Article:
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A crucial piece of GST puzzle is still missing

With tax rates finally in place for most goods and services, it is now known what gets cheaper and which items get dearer in the goods and services tax (GST) era. However, there is a larger worry—uncertainty about the extent to which GST will impact the supply chain ecosystem and, eventually, customers still prevails.

The answer to this lies in the transition rules, which are yet to get a green signal.

Transition rules are critical because they deal with the process of shifting businesses from the existing tax system to a new one. Since taxation under GST would be entirely different from the current indirect tax regime, these rules aim to provide clarity on various issues, including tax treatment of goods on which tax has already been paid.

“Let’s take a scenario where goods on which excise duty has been paid are lying with the dealer on 30 June 2017. Draft transition rules suggest that if the duty paying document is available with dealer, he can take full credit of taxes paid on such goods. Typically, a dealer is not issued an excise invoice when he buys from a distributor. Now, in such a case, the draft norms allow a deeming credit of 40% excise duty paid on the product. This means that closing stock of the dealer when sold on 1 July onwards will have 60% excise duty loaded on it. If the prices of goods have to remain constant, then there will be a negative impact on dealers,” Anita Rastogi, partner-indirect tax, PwC India, said.

Given the apprehensions among dealers about the potential loss arising in the aforementioned situation, it was essential that these rules should have been announced this time, said tax experts, who are disappointed by the delay.

In a bid to minimize loss to dealers, Rastogi hopes the government either allows a larger deeming credit of 80%, which was done when the sales tax regime was changed to value added tax (VAT), or simplify the conditions to take full credit. The percentage at which deeming credit is fixed will also have a bearing on the margins of businesses.

Sharing a similar view, Suresh Rohira, partner, Grant Thornton India, said one reason why the government may have refrained from giving out final transition rules now could be to protect the consumer because de-stocking or hoarding may happen depending on whether a particular good gets transitory benefits or not. However, a timely clarity on transition would give the industry time to plan purchases.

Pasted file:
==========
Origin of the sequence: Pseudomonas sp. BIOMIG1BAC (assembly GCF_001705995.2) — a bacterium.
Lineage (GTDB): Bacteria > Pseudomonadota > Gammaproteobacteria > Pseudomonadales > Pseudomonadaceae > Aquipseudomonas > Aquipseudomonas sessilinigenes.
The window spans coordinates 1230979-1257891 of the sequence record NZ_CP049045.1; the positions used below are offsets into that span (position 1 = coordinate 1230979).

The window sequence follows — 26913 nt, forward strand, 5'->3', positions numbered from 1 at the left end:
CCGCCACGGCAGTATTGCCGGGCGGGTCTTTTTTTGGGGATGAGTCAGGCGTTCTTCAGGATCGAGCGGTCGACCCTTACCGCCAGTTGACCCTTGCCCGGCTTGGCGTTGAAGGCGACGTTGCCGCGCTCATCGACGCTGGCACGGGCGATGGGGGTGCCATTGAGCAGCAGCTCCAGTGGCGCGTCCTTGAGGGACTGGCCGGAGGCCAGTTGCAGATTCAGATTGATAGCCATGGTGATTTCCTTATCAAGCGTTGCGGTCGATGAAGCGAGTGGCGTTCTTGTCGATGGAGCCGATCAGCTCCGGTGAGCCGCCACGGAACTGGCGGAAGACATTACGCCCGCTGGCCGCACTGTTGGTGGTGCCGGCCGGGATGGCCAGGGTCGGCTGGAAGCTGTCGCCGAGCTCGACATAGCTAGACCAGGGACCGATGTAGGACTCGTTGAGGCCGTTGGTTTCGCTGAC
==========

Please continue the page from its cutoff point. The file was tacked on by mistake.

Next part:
Also, he said that industry is awaiting clarity on high-seas sales, i.e. whether exemption enjoyed currently on VAT would continue in the GST regime. “If there are many provisions relating to transition that the industry is not anticipating, then it would surely come as a negative,” he cautioned.

Apart from that, E-way bills rules, a key for the transport and logistics sector, are also yet to be decided. These rules deal with the registration of goods worth more than Rs50,000 when moved within the state or outside it. “As far as the delay in E-way bills rules is concerned, the debate prevails over whether these rules should be applicable for products which are not under the GST ambit such as alcohol and petrol,” said Abhishek Rastogi, partner, Khaitan and Co.

Meanwhile, rules relating to input credit, refund, invoice and registration, among others, have been finalized and provide much-needed clarity on many aspects of GST, said tax experts.

Since transition rules play a key role in procurement decision for the industry, with just the rates, the full impact of GST on manufacturing sector is difficult to gauge. The next GST meeting is scheduled on 3 June and expectations are that transition rules will be finalized then, failing which, both businesses and end-consumers are likely to be hit by severe disruption.

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